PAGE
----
Note that Gurmukhi has always been able to do this but you never see it because conjuncts in Gurmukhi are reserved for trailing 'ਰ', 'ਹ', 'ਵ' and 'ਯ' with the latter being seen so infrequently that most people don't know it is there.
- स्कृप्त -> ਸ੍ਕ੍ਰਿਪ੍ਤ
- स्क्रिप्त -> ਸ੍ਕ੍ਰਿਪ੍ਤ
'ज्ञ' 'क्ष' Finally - at least as far as additional letters are concerned - , there are two characters that are called 'Akhands' that are made from the sounds 'J' and 'Ny' - 'ज्ञ' - and 'K' and 'Sh' - 'क्ष'
They are typed by entering what are effectively conjunct sequences - you can see these in the diagram on the right - but the letter shape that you get gives little resemblance to the sound that is produced by the resulting characters.
In recognition of the fact that these are not ordinary conjuncts but instead, Akhands, I have produced the characters with a raised bar in the middle as you can see in the Iragan font example on the bottom line of the diagram so that you recognise that instead of JaNya and KaSha, you should produce the sound JNya and KSha.
It is difficult to find single-word examples of these in English (they are all over the place in Hindi) but if you think of the sound you would make when saying the words 'pig-newt' without a gap between them (you only get the beginning of the 'j' sound), thus 'पिज्ञूट'; and, the KSh in Yorkshire (pronounced 'Yauksha') as यौक्षा.
Finally, our new letter 'Sh' - ष - forms conjuncts with the letters in its row - ie, 'ट', 'ठ', for example.
To form a conjunct the vertical line on the right of the preceding character is removed - if it has one - to make what is called a 'half-form' and it is then stuck onto the letter it precedes, thus: 'ष्ट' and 'ष्ठ'. These two appear a lot in Hindi and Sanskrit and have their own characters in Iragan as you can see so that you know how to pronounce them.
Another letter that is not entirely predictable from its normal form is the regular 'Sh' - श. In a number of cases, it forms a ribbon-like structure such as in 'श्व' (assuming that you are not unfortunate enough to have loaded a font that does not do this). You can see examples of this and font-to-font variations of other conjuncts by clicking here.
Devanagari :: Conjuncts beginning with 'R' (ਰ) We have already mentioned conjuncts and that they are formed when two letters are joined together without a vowel sound between them. However, there is still a special case where a conjunct forms that starts with a letter 'r'.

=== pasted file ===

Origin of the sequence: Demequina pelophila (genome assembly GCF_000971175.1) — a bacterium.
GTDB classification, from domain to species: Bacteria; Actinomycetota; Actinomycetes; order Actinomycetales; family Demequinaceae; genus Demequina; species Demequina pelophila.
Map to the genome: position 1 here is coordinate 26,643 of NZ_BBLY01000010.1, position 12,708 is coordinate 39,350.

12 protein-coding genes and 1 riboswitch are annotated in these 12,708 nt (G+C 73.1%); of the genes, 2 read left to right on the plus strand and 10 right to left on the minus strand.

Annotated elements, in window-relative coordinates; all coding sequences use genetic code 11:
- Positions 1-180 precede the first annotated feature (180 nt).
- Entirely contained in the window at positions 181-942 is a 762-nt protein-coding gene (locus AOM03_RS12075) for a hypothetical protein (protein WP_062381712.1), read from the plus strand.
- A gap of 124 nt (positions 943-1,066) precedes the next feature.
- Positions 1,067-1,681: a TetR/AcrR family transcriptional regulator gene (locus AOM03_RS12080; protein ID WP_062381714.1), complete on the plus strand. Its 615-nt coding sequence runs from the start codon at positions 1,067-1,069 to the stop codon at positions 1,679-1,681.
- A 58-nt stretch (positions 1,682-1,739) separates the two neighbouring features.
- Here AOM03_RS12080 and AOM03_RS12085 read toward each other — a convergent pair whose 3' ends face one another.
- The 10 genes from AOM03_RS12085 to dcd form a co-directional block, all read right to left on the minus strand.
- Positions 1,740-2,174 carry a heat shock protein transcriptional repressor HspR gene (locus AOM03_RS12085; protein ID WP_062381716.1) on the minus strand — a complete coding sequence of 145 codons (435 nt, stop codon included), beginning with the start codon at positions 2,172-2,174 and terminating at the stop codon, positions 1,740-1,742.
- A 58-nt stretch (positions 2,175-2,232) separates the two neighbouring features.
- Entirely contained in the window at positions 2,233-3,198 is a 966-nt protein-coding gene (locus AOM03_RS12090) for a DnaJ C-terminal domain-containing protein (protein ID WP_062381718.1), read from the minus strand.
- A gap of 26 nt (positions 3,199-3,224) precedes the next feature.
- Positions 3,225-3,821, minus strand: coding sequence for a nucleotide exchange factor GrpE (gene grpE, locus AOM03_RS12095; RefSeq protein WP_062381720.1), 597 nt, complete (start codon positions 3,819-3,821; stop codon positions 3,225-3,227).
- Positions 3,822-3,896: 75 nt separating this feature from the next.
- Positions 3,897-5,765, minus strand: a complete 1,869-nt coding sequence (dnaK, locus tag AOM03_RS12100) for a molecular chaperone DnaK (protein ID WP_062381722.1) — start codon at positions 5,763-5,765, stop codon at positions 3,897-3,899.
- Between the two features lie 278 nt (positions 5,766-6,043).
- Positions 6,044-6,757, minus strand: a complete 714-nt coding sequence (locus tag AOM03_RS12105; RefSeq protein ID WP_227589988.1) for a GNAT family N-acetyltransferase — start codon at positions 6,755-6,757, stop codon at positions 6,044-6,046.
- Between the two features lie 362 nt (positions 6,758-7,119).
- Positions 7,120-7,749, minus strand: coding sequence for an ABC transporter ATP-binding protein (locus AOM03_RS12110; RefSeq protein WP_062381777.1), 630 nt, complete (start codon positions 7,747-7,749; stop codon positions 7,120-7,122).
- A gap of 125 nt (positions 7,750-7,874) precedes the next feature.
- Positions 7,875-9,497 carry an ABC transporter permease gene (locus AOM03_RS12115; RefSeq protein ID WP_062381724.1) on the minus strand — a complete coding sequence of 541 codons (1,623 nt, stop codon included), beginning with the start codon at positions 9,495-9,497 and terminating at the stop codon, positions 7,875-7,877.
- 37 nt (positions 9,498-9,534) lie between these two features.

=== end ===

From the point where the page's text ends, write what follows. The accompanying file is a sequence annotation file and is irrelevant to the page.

In Devanagari, this character appears as a right-facing curve, above the right-hand-side of the conjunct. In the example on the right, we have the five syllable-blocks required to form the word 'perspicuity'. The second of these blocks has the leading 'r' in it.
In order to read these blocks properly, you start with a leading 'r' (called a 'reph') if there is one, then you read the consonants in the block from left to right and then, you read any vowel sound that might replace the default 'a'.
Iragan uses the Devanagari part of Unicode so when it encounters a leading 'r' in a conjunct, it automatically places it at the end of the conjunct. So as to make life a bit easier and make it so that there is only a minimum of learning required to use this font to read Devanagari encoded text by displaying it as Gurmukhi, I have made the reph symbol look like a Gurmukhi 'r', ie ਰ, although it is positioned by your web browser at the end of the syllable as it would if it were Devanagari.
Devanagari :: Conjuncts As has already been mentioned, there are many conjuncts in Hindi and Sanskrit and whilst the 'Dave' font transliterates from Gurmukhi to Devanagari where Adhaks, bindis and tippies are largely predictable, Iragan has to transliterate the other way so where, for example. an explicit bindi stays as a bindi, a half form of an explicit nasalisation has to become a bindi. However, so as to avoid the prospect of an incredibly large font file, bindis and tippies all appear as bindis - an inconvenience that only a few would complain of.
In Devanagari, geminates (Adhaks) are explicit so where they appear, they are converted into adhaks as you can see on the right.
On the right, you can see how Iragan renders Devanagari versions and compare them with the Gurmukhi version on the right. You can see that any differences are only minimal and do not hinder the reading of the text.
You can still see how conjuncts are formed by the fact that the halants have been left in, although that only becomes important where you have a sihari and you need to know where to pronounce it.
After a short while, you can word-read Hindi or Sanskrit with this font and you don't have to learn how to read Devanagari in order to do so.
Using Iragan In order to use Iragan in your web browser, all you need to do, once you have installed it, is to go to your preferences form and select the section that allows you to change the fonts that your browser uses to display text.
Then, select the Devanagari code range.
Next, Select the Iragan font of your choice.
If you don't choose the 'Bold' weight, then when a web page selects 'bold text', it will be bolder than the rest of the text it displays.
Finally, either straight away or when you click on 'apply' or 'close' or some similarly-functioned button, the Iragan font should change your Devanagari text into Gurmukhi text.
That is all there is to it.
Click here to see an example of browser text in Hindi, displayed as Devanagari and as Gurmukhi, using Iragan.